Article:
Wanted: A Messiah In Cincinnati

The 11/4/2007 edition of the Cincinnati Enquirer published an article by Janelle Gelfand which took a hard look at the ongoing process to find a new Dean for the University of Cincinnati College-Conservatory of Music (CCM). The revealing article examines the challenges and outlines the critical value in filling this position with the right person…

It is refreshing to see so much gritty detail and attention focused on finding a leader for CCM, one of the United States’ major music conservatories. Initially, you may not think that finding a conservatory Dean has very much to do in the here-and-now with orchestra management; however, take a closer look and you can see just how critical the position at CCM is for the entire field (along with all of the other major U.S. conservatories and schools of music).

Overall, the business remains firmly entrenched in a period of change, one which is far more accelerated than previous decades, thus allowing greater opportunity for exploring new ideas. Combine that with record high numbers of graduates leaving conservatories and schools of music and you can begin to see where those who control the philosophical principles which develop academic training can have an enormous amount of influence on the how this business will evolve.

If you have any doubts as to how this issue is increasingly influencing the filed directly, just look at the number of high profile schools have poached leading figures within the business: New England took Minnesota Orchestra’s CEO and Curtis took Philadelphia Orchestra’s principal violist.

As such, it is wonderful to see Janelle Gelfand and her editors at the Enquirer dedicate so much space toward keeping the light of public attention squarely focused on the issue of CCM’s search process. Furthermore, the article has one of the best attention grabbing openings I’ve read in a long time:

“Job description: Someone who can raise CCM’s profile while raising millions of dollars for critical endowment money, and then raise tens of millions more for the university campaign; who can keep program quality high during a stringent cost-cutting period; fill up to nine key faculty posts; incorporate new technologies; and guide a possible major reorganization of the college for the first time since 1962.

A visionary. An administrator. Or, in the words of interim dean Warren George, "somebody to walk on water." "

With an opening like that, how could you not continue reading?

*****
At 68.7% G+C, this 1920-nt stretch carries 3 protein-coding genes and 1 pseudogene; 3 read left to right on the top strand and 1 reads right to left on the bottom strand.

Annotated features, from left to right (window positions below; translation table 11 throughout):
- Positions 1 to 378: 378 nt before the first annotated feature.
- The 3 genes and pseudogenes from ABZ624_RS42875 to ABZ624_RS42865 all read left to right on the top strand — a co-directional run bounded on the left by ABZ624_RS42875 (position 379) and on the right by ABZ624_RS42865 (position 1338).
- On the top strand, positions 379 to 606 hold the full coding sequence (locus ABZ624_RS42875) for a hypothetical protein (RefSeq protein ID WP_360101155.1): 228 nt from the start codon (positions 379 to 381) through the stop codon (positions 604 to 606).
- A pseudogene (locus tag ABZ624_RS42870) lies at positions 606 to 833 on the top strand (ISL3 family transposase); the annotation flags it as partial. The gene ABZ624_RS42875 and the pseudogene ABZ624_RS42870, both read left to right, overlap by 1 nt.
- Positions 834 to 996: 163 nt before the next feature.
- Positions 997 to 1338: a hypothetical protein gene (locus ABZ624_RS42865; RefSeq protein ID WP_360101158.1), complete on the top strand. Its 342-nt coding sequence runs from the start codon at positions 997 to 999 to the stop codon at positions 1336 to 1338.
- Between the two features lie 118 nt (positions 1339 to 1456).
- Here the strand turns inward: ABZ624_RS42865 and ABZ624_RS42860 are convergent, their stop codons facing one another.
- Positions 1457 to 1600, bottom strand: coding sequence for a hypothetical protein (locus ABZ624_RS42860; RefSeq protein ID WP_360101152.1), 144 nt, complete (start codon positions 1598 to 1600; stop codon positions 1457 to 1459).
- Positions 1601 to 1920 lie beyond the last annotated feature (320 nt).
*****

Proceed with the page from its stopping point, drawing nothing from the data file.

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Don’t forget to check out Sticks and Stones; two conductors, on the beat. jointly authored by Bill Eddins and Ron Spigelman. It is the first in a series of new blogs to appear under the auspices of Adaptistration!

About Drew McManus

"I hear that every time you show up to work with an orchestra, people get fired." Those were the first words out of an executive's mouth after her board chair introduced us. That executive is now a dear colleague and friend but the day that consulting contract began with her orchestra, she was convinced I was a hatchet-man brought in by the board to clean house.

I understand where the trepidation comes from as a great deal of my consulting and technology provider work for arts organizations involves due diligence, separating fact from fiction, interpreting spin, as well as performance review and oversight. So yes, sometimes that work results in one or two individuals "aggressively embracing career change" but far more often than not, it reinforces and clarifies exactly what works and why.

In short, it doesn't matter if you know where all the bodies are buried if you can't keep your own clients out of the ground, and I'm fortunate enough to say that for more than 15 years, I've done exactly that for groups of all budget size from Qatar to Kathmandu.

For fun, I write a daily blog about the orchestra business, provide a platform for arts insiders to speak their mind, keep track of what people in this business get paid, help write a satirical cartoon about orchestra life, hack the arts, and love a good coffee drink.

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